Scott: I’m glad you put the word “lovingly” before “skewers,” Nathan, or else I’d have to object. There’s nothing at all skewering about the backlot chase, which tours the Hollywood dream factory—a dream factory that doesn’t exist now, if it ever did, but toward which Burton has great affection. There’s no acid, either, in watching the big-screen adaptation of Pee-wee’s story, just a gentle acknowledgment that Hollywood distorts everything that it touches, even a biopic about an adventurer as whimsical as PW. Pee-wee’s cameo is one of my favorite moments in the movie—“Paging Mr. Herman. Mr. Herman, you have a telephone call”—because his one line has been tinkered with so dramatically, yet I don’t feel like the film treats these distortions with contempt at all. On the contrary, it considers the tacky mythologizing of converting real life into fiction with a lot of affection. After all, Pee-wee himself can attest to its fundamental verity of James Brolin on a moped: “I don’t have to see it, Dottie. I lived it.”
Nathan: Definitely. For all its intermittent scariness, there’s nothing remotely mean-spirited or sour about Pee-wee’s Big Adventure, and its attitude toward Hollywood and show-business is one of wide-eyed, child-like wonder rather than cynicism or contempt. Even Warner Bros. comes out all right in the end; after all, the studio gave Pee-wee his bike back and let him invite all his friends to the big première of his movie, even the ones in prison.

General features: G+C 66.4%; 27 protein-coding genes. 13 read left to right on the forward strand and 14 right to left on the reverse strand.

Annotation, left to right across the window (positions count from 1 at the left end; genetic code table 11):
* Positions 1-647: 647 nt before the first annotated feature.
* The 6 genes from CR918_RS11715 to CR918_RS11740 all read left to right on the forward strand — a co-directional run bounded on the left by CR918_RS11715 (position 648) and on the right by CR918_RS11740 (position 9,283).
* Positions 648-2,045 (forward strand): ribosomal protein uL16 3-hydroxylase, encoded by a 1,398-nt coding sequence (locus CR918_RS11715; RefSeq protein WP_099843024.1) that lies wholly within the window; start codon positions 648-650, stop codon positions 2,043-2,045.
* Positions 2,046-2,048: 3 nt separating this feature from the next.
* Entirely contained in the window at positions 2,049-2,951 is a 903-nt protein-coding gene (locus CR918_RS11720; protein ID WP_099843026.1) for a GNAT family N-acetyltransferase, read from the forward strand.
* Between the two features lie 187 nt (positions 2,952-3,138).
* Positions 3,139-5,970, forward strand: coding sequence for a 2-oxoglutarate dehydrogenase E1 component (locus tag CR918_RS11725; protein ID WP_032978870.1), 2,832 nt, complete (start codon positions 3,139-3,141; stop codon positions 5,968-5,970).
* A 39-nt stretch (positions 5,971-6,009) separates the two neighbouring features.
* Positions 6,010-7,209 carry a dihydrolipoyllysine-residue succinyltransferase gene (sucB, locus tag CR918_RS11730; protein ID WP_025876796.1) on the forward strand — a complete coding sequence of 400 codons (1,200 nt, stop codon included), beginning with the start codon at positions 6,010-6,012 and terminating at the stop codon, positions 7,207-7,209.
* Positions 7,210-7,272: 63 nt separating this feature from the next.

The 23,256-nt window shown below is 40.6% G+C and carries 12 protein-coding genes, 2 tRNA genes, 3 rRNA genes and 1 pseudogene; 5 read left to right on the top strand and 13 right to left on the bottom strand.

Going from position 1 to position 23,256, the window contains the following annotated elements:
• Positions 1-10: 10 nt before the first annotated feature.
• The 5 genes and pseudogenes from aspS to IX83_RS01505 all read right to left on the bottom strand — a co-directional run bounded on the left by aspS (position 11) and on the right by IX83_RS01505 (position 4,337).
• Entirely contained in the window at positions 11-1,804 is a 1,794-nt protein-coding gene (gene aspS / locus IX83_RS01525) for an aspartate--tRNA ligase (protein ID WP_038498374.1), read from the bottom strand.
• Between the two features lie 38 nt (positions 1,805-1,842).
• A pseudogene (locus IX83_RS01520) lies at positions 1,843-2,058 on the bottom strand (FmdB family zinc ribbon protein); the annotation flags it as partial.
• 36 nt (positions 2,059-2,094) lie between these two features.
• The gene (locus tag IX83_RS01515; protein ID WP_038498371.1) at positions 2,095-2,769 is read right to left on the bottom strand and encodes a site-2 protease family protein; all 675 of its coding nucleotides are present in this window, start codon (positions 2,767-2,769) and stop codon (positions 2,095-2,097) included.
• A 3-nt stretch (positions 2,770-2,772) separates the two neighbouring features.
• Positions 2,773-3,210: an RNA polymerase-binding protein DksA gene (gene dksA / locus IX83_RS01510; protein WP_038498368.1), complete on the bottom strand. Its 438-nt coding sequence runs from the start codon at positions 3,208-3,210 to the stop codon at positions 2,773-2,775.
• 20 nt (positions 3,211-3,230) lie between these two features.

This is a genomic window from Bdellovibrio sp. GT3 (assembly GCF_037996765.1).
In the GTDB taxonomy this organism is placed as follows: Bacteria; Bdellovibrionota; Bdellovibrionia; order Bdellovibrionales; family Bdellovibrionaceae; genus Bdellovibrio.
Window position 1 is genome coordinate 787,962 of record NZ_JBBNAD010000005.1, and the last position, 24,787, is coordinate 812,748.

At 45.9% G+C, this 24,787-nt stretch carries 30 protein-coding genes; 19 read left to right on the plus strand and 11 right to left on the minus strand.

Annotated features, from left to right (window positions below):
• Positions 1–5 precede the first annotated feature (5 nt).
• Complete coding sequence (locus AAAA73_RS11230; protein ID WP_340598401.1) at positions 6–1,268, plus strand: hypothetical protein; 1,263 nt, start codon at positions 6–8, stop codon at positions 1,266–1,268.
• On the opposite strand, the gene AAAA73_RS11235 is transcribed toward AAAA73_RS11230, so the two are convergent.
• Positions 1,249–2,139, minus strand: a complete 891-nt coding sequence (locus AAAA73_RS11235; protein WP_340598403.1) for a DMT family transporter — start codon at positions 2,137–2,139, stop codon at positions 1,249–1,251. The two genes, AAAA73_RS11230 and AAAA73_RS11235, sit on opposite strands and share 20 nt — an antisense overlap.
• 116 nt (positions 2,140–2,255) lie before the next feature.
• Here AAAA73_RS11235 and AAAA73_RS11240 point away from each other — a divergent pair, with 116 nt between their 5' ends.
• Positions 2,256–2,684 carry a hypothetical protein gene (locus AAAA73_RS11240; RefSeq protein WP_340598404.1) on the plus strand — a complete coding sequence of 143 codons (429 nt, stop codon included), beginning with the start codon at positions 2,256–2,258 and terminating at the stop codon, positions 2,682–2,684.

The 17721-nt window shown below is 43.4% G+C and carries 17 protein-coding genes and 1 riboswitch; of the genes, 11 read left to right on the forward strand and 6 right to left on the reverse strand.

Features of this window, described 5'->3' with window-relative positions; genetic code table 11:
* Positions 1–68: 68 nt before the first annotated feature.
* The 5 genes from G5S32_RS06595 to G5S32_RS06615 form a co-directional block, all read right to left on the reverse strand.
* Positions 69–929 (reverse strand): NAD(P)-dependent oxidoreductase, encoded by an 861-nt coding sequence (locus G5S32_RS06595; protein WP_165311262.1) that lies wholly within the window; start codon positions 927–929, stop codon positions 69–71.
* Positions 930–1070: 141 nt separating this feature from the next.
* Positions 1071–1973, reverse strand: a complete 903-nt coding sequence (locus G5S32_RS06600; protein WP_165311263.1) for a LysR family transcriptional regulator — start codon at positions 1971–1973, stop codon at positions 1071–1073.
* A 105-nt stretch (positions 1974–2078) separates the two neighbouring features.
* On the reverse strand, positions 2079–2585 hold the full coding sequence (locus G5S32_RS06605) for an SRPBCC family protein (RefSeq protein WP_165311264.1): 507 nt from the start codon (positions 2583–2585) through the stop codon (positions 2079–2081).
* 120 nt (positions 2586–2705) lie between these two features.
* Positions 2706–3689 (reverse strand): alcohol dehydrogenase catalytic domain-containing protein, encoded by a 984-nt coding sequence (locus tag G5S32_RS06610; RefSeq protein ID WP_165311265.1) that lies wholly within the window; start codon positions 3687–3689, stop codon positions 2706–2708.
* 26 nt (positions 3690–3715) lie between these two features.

Nathan: One of my favorite running gags in Pee-wee’s Big Adventure is the incredible look of irritation Reubens sports throughout the film whenever he encounters a setback. It’s the look of a boy who has been thwarted in his desires and can barely conceal the soul-rattling frustration.This is most pronounced during the wonderful scene in the Alamo where the tour guide played by Jan Hooks (who ad-libbed all her lines) boasts the plastic smile of someone who could go on happily prattling on nonsense for the rest of eternity if given a chance, and Reubens looks like his brain will explode unless he’s led to the basement of the Alamo that very second. I also love the very Bugs Bunny way that Pee-wee happily volunteers to dress in drag at the roadblock and is in no hurry to get out of drag once they make it through the roadblock. And let’s hear if for the film’s casting director, who found a gallery of singularly ugly mugs as crazy and cartoonish-looking as anything found in animation. What have we not yet discussed that you love about this utter delight?